2

People say, "Do something that you love. Such that you work does not seem like a burden". This is also something that we hear in pop-culture. Like "Follow your passion"

On the other hand, in Buddhist practices it is taught that we should let go of attachments. Like, We should try and experience everything without being judgmental about how we react to it. 'An enlightened one, has no attachment, takes no delight in pleasant experiences, has overcome the sign of "pleasant", has no fear, has no resistance to difficult experiences'. Then, how should someone choose a career path if s/he also wants to be a practicing Buddhist?

4

It depends on what your goals are.

If you are a practicing Buddhist who’s goal is to become enlightened, my advice is to find a profession that will bring about as little discomfort and personal conflict as possible. Work that brings anger, guilt, frustration, etc will naturally be distracting from your goal, and will make it more difficult to achieve. You want to find a job that you won’t “take home” with you. One that doesn’t encourage suffering within yourself. Or, if you have the luxury, become a monk! Becoming a monk is the fast track to removing yourself from situations that impede progress towards enlightenment. The bottom line here is, if you want to become enlightened, do a job that isn’t going to distract you from your goal.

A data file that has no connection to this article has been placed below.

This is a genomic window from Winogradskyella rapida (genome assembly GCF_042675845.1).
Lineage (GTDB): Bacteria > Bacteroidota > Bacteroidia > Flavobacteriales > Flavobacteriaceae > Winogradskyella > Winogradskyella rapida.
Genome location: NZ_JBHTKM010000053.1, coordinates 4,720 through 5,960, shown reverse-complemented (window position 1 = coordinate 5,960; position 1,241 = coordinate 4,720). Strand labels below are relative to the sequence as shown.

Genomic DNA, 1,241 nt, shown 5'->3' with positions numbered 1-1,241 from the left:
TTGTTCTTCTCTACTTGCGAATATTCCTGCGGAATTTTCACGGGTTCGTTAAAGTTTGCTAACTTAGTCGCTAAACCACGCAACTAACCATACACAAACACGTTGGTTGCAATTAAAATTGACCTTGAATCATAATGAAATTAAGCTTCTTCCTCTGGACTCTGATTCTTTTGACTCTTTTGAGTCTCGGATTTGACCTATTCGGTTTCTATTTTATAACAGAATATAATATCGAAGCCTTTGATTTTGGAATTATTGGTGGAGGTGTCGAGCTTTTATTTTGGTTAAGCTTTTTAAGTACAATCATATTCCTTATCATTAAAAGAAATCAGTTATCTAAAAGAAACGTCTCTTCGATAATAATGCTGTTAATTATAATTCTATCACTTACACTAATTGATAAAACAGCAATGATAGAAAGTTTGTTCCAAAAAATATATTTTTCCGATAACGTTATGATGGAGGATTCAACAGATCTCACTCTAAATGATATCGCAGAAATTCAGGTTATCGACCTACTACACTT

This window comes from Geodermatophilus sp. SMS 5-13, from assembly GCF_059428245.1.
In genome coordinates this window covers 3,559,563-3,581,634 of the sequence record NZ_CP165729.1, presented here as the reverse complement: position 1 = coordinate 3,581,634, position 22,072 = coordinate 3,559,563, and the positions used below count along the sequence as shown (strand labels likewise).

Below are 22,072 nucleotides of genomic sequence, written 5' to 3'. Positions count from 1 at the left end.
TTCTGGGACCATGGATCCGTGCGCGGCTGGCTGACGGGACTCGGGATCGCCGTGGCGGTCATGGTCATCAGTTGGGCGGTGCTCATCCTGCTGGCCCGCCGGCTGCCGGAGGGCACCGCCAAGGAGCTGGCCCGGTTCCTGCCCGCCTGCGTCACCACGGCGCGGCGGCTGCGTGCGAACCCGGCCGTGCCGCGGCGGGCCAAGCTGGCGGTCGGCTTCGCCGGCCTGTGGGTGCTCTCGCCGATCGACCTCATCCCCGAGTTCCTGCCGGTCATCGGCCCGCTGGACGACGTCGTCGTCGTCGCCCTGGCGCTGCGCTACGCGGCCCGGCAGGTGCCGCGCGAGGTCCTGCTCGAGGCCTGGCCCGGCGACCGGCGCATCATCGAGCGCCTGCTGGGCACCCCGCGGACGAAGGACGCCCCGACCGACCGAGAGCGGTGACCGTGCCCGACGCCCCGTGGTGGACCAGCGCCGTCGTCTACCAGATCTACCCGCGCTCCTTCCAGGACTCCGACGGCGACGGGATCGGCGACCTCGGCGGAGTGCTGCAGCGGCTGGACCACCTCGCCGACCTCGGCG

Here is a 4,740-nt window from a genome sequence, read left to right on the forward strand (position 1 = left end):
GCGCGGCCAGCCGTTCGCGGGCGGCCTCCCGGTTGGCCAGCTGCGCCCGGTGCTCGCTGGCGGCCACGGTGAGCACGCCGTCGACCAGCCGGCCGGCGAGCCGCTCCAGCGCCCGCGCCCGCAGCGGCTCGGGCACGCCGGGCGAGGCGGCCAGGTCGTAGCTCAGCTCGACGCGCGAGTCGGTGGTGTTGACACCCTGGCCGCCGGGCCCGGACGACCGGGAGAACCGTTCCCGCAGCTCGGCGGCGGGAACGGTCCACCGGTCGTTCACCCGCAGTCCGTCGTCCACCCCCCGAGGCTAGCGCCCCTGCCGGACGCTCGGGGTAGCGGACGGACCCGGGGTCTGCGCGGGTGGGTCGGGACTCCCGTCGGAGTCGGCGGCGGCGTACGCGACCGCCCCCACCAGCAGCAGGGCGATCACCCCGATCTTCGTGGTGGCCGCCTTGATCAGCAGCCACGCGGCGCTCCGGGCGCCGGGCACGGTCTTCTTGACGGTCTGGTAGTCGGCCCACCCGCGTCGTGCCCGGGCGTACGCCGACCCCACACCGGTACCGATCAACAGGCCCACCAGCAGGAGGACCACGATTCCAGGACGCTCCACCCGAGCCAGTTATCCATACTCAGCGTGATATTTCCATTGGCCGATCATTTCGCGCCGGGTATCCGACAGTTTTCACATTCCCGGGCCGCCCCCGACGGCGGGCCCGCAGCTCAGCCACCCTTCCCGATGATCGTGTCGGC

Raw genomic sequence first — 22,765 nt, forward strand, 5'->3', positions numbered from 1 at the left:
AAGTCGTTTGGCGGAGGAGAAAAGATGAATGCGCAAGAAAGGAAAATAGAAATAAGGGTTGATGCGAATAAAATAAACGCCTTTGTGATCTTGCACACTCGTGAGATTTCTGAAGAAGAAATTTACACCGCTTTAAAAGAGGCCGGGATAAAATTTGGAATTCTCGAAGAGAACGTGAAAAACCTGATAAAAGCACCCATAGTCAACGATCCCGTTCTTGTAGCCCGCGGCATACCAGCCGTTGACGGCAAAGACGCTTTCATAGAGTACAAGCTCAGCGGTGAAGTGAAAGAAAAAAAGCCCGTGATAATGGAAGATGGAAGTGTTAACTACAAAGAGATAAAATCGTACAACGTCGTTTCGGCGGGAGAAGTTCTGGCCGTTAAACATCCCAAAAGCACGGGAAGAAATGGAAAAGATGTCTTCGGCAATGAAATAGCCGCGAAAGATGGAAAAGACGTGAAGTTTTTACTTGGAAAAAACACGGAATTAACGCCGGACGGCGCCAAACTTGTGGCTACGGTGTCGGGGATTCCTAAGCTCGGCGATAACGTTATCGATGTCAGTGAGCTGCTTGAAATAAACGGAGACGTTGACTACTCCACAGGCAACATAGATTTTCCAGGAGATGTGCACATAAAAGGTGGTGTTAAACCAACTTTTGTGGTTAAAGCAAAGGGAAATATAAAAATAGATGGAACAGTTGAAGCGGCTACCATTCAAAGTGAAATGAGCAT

If you are a practicing Buddhist who’s goal is just to live under the guidance of teachings, I would suggest just choosing a job that doesn’t violate the precepts. That way you can feel good about what you are doing, and will run into less conflict overall.

3

As to complement, for lay followers it is crucial to avoid wrong types of livelihood.

"A lay follower should not engage in five types of business. Which five? Business in weapons, business in human beings, business in meat, business in intoxicants, and business in poison."

— AN 5.177

https://accesstoinsight.org/ptf/dhamma/sacca/sacca4/samma-ajivo/index.html

1

Good householder,

Buddhist practices it is taught that we should let go of attachments.

Certain missguide/mis-guiding teacher and traders in Dhamma may say such, as for the Buddha and his good following disciples: No, one needs to have strong attachment to kusala (skillful), the training, the path and liberation, if wishing to escape from suffering, seeking for long term happiness.

That is then already the answer as well: what ever livelihood isn't involving the need of unskillful deeds, does not harm oneself or others, doesn't cause remorse, is a livelihood which a wise person would be attached to, strifes after it.

As for the most excellent career: becoming a Stream-enter, once-returner, non-returner, Arahat best by making use of the unexceled right livelihood: monastic disciple of the Buddha, going forth.

The earlier, the better and the higher can the blessed career be expected.

So how much fear has good householder of real career, how much attached to common pleasures, ordinary carees, is he, so not to strive for highest happiness possible to reach by human efforts?

[Note that this isn't given for stacks, exchange, other world-binding trades but to bind one toward Unbound, to escape from this wheel]

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